Today’s commercially available PAN-based carbon fibers cover a wide range of properties. The tensile strength ranges from approximately 2.5 to 6.5 GPa (362 to 943 kpsi), while tensile modulus ranges from approximately 220 to nearly 500 GPa (32 to 73 Mpsi). With this broad a product portfolio available, most of the research in the industry is pursuing gains other than improvements in properties. Suppliers of the small-tow carbon fiber (3k to 12k filaments) are working to reduce their costs while maintaining fiber properties. Manufacturers of large-tow fibers (more than 12k and often as much as 320k filaments) are trying to match the performance of the smaller-tow fibers and reduce product variability. Manufacturers of both small- and large-tow carbon fibers are working to improve process control so as to increase process efficiency and improve product uniformity. New monitoring techniques are becoming available that could improve the quality and consistency of both small- and large-tow products. These include high-resolution optical probes for monitoring gels and flaws, portable on-line Raman instruments for monitoring structure, and laser instruments for monitoring fiber size. These and other advanced monitoring techniques are being evaluated on pilot-scale fiber lines in academia and industry.
For PAN-based carbon fiber properties, two important research areas have arisen. First, does a wider distribution of properties such as strength, for example, affect the realizable properties of the final part and, if it does, can this effect be predicted reliably and accommodated in the final composite design? This question is important to both the high-performance aerospace user and the much larger-volume applications for infrastructure, transportation, and energy. The effect of a given proportion of low-strength individual filaments in a tow on the strength of a composite made by impregnating the tow with resin is largely unknown. Further, the effect of the initial filament strength distribution on the strength reliability and lifetime of the impregnated tow and, in turn, on the reliability and lifetime of the final part made from many tows, is also not known. Current lifetime models do not consider the statistics of the failure process. Although a model has been developed to accomplish such a prediction,2 no databases exist to verify it. Furthermore, such verification would require an integrated study among fiber producers, prepreg and towpreg companies, and composite part manufacturers. In addition, in situ monitoring of composite part integrity and health could be used to validate such models. The successful outcome of such an effort would result in a lower factor of safety needed for a given reliability, as well as the ability to certify very large parts with minimal or no full-scale testing. Both of these advantages would result in very large cost savings.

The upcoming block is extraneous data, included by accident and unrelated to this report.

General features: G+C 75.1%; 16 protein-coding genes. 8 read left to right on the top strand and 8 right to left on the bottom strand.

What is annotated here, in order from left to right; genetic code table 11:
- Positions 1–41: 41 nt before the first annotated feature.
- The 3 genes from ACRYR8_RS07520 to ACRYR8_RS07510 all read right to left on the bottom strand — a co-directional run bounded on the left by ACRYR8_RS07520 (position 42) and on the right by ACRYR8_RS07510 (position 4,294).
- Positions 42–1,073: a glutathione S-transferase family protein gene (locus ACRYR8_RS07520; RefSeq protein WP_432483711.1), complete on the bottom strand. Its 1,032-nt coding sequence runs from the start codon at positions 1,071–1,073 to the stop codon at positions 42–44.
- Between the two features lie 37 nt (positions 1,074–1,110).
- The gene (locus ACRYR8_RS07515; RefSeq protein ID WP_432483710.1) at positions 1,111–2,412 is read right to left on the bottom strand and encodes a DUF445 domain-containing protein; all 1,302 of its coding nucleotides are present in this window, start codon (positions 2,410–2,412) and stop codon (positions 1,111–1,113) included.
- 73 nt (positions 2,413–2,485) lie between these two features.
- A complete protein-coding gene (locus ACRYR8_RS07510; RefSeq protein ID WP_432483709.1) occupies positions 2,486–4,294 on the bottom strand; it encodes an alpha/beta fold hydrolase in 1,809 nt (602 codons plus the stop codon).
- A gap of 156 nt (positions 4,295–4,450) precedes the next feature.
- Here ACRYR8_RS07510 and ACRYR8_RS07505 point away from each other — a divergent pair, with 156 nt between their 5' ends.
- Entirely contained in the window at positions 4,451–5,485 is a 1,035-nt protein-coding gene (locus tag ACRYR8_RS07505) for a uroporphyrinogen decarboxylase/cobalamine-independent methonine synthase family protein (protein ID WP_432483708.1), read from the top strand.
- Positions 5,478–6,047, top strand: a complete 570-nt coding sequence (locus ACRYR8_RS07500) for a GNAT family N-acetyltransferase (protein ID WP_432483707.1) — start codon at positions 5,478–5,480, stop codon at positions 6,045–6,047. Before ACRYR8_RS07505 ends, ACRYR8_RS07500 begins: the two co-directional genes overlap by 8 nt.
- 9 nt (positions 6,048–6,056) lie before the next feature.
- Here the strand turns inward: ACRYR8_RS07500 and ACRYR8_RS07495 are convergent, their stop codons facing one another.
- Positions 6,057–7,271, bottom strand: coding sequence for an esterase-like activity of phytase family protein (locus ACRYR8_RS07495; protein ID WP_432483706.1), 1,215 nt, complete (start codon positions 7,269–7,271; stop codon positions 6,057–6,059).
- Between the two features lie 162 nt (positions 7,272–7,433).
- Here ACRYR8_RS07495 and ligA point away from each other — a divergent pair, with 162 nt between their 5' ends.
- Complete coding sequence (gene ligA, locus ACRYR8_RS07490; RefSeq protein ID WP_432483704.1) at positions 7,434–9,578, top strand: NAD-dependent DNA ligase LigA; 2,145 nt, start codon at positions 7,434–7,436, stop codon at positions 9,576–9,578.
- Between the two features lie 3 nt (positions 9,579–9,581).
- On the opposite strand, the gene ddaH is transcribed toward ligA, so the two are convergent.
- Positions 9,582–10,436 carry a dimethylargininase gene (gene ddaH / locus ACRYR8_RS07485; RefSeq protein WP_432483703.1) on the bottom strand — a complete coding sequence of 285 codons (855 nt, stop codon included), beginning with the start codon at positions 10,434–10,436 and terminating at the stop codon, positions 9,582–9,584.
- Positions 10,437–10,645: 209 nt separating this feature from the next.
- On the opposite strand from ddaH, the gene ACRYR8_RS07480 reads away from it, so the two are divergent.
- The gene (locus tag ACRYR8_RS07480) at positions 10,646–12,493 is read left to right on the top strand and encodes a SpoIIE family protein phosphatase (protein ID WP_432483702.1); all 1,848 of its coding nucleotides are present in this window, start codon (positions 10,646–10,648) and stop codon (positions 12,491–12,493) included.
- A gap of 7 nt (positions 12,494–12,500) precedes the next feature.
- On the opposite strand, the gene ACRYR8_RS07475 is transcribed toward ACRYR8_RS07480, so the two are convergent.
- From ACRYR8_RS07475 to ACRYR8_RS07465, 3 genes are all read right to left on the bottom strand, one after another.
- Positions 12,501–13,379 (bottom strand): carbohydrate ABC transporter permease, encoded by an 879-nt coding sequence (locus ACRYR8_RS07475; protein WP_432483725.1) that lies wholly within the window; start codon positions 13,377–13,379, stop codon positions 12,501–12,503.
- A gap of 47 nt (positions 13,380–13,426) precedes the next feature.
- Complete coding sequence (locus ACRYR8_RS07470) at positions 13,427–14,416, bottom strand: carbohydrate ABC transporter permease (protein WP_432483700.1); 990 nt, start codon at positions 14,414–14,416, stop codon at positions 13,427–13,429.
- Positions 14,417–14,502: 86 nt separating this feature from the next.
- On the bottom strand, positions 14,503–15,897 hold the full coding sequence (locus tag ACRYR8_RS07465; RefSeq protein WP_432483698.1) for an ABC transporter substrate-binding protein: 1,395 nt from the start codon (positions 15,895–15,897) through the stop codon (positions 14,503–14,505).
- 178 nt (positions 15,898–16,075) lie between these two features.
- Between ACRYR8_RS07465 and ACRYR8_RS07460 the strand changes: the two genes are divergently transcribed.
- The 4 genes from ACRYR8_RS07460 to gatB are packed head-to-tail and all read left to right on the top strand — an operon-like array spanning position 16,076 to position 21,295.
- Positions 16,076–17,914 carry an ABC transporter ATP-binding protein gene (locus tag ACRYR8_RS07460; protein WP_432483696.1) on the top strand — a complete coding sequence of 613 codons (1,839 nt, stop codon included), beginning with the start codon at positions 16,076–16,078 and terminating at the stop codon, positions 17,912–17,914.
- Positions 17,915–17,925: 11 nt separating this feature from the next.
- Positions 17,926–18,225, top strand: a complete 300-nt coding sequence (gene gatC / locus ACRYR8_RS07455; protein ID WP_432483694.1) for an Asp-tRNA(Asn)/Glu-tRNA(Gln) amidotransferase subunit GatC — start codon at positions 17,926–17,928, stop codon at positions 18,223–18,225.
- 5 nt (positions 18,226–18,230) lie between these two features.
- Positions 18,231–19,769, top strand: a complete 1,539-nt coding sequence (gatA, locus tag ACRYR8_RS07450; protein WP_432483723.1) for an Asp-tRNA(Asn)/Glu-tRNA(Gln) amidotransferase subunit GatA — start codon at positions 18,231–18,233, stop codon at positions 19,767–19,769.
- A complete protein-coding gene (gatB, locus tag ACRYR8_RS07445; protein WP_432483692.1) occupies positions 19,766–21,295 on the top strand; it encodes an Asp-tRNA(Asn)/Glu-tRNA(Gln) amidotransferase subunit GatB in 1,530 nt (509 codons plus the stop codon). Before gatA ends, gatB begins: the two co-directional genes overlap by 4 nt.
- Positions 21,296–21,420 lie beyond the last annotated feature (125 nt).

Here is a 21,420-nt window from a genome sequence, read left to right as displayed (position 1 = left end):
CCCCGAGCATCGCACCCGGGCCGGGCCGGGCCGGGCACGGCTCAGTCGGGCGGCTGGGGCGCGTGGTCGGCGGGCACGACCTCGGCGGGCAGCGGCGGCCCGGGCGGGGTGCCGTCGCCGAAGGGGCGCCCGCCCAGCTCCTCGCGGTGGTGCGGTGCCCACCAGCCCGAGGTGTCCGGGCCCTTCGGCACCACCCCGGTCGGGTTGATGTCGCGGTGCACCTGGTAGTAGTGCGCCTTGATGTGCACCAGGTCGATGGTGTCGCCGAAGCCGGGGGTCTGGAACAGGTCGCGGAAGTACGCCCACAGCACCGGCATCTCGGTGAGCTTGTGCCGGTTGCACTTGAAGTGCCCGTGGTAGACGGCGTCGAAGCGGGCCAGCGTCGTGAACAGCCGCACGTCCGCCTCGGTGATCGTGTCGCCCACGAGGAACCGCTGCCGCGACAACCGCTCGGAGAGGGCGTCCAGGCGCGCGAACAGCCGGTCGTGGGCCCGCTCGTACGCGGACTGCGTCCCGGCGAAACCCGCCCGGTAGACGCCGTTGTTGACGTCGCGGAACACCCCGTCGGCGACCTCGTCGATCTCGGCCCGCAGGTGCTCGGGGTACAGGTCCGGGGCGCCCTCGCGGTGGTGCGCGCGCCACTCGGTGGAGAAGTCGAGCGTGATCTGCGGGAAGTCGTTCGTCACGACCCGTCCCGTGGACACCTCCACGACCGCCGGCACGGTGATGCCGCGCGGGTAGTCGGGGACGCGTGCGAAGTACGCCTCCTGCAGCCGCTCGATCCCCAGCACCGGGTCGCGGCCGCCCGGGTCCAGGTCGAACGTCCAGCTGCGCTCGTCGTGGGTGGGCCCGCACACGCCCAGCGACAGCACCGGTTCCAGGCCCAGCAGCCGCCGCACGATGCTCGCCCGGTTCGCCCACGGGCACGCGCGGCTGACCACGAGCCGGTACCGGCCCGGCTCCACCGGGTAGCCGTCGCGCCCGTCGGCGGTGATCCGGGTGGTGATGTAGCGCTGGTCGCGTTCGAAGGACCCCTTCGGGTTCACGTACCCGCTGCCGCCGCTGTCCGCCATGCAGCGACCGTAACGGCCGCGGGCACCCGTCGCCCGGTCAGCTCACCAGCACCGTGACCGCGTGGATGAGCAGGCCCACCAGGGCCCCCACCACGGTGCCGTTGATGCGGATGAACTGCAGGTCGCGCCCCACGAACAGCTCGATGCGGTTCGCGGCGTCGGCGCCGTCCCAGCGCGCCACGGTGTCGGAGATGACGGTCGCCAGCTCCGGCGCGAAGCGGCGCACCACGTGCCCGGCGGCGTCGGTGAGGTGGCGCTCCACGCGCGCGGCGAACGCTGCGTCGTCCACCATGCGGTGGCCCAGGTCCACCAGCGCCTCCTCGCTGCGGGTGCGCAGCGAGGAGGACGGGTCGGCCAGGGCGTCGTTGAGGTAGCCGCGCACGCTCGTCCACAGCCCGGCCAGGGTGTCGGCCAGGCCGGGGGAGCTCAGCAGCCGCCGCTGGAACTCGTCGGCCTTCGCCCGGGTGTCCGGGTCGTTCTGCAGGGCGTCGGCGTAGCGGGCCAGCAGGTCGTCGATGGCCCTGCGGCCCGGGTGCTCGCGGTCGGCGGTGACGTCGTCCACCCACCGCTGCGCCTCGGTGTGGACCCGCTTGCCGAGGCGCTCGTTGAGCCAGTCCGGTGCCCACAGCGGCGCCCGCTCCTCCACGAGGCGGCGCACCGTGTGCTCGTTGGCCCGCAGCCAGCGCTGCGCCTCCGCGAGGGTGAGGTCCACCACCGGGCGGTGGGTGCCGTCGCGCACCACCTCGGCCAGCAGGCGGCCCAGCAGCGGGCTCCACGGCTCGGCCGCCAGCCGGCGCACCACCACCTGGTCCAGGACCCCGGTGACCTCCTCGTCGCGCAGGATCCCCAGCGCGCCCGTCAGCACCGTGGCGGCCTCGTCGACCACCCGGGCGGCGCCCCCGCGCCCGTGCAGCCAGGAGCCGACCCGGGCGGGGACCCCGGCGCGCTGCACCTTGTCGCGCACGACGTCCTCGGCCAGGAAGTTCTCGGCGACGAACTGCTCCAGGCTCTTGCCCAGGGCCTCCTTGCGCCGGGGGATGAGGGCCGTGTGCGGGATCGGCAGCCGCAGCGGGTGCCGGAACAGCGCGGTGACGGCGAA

A second research thrust would be to improve the uniformity of the carbon fiber. For example, reducing the variability in fiber weight per unit length will reduce the fiber areal weight variability in prepreg. Because processing technology is generally tightly held by the companies, some mechanism such as a consortium of universities, government, and companies to produce results useful to all might be a mechanism for achieving this goal.
Long-term opportunities to improve the compressive properties of fibers are more difficult to define. Many designs are limited by the compressive strength of the composite. Research has shown that both intra- and intercrystalline disorder must be increased if the compressive properties in both PAN- and pitch-based carbon fibers are to be improved.
Although pitch-based carbon fibers have been around for some time, they have managed to penetrate only some small niche markets. The primary reason is that many applications for carbon fibers to date have been strength-driven. This has given PAN-based carbon fibers, with their less flaw-sensitive nongraphitic structures, a natural advantage. However, because of their graphitic structure, the thermal conductivities of pitch-based carbon fibers are as much as three times that of copper and orders of magnitude higher than those of PAN-based carbon fibers, and applications are now emerging in which heat transfer is critical. For example, management of excess heat has become a limiting factor in the design of many military aircraft, satellite structures, and electronic packages. During high-speed